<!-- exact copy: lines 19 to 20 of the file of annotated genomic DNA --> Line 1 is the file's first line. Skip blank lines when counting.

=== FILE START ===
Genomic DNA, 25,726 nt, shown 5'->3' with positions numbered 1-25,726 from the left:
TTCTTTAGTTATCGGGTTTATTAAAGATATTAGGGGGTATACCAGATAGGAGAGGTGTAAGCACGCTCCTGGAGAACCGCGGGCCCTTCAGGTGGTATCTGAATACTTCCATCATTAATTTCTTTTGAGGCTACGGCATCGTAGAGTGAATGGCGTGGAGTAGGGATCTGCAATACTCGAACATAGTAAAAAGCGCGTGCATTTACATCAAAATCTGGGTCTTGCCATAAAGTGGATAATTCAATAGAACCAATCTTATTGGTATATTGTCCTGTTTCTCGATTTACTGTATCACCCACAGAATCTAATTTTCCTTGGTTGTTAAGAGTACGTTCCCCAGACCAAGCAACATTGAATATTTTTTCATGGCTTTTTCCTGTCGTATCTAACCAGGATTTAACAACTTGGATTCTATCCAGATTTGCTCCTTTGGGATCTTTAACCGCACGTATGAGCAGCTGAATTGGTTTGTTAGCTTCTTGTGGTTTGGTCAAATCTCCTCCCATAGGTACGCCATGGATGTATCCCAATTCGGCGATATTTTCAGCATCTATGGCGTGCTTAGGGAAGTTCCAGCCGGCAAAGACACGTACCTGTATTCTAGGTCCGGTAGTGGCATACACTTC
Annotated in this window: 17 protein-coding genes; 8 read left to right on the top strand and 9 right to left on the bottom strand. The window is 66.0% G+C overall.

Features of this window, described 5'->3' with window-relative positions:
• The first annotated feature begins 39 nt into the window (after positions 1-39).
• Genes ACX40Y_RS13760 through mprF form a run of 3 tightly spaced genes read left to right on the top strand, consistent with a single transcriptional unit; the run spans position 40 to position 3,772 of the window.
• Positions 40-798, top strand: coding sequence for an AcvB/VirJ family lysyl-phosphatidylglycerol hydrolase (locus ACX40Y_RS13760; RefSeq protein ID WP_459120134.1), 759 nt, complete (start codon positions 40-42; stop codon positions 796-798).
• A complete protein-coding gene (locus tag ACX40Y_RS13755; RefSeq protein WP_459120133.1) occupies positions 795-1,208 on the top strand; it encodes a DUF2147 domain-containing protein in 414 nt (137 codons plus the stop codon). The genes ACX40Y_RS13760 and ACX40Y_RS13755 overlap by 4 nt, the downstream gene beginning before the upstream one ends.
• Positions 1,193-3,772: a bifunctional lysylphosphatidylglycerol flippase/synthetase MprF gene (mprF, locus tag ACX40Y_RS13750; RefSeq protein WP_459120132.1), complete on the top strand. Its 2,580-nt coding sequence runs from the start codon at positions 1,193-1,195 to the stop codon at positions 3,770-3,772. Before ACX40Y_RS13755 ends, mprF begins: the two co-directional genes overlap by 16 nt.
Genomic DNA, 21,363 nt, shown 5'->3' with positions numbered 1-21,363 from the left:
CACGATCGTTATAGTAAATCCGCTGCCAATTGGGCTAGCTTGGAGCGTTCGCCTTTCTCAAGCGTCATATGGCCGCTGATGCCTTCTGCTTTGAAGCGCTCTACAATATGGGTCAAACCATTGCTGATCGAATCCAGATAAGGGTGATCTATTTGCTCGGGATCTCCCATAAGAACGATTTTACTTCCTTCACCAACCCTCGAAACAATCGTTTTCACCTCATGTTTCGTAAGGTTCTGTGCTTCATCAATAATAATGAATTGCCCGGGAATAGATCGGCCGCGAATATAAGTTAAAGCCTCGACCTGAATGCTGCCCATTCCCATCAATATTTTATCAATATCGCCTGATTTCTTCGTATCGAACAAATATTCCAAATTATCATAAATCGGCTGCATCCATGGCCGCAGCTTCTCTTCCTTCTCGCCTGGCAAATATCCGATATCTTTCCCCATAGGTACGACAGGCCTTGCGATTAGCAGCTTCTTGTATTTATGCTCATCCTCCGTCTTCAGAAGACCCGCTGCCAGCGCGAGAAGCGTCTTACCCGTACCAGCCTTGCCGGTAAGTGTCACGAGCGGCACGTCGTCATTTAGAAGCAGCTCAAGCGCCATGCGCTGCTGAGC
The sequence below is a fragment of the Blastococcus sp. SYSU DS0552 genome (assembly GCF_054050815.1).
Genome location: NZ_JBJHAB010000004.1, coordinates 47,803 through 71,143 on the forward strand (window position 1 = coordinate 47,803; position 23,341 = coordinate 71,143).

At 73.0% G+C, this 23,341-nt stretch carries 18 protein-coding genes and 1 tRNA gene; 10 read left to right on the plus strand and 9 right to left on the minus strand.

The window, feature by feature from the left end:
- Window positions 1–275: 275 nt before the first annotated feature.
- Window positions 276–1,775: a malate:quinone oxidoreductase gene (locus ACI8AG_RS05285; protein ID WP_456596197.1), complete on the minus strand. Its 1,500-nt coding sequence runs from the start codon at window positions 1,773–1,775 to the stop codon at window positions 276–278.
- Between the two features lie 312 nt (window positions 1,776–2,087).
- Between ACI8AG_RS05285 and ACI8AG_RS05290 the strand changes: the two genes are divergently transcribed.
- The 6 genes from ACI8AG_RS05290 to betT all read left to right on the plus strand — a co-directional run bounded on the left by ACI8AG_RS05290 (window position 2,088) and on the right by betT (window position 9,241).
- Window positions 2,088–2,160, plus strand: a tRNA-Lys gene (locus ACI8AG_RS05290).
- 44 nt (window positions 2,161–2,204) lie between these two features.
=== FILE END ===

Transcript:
- Between ACI8AG_RS05285 and ACI8AG_RS05290 the strand changes: the two genes are divergently transcribed.
- The 6 genes from ACI8AG_RS05290 to betT all read left to right on the plus strand — a co-directional run bounded on the left by ACI8AG_RS05290 (window position 2,088) and on the right by betT (window position 9,241).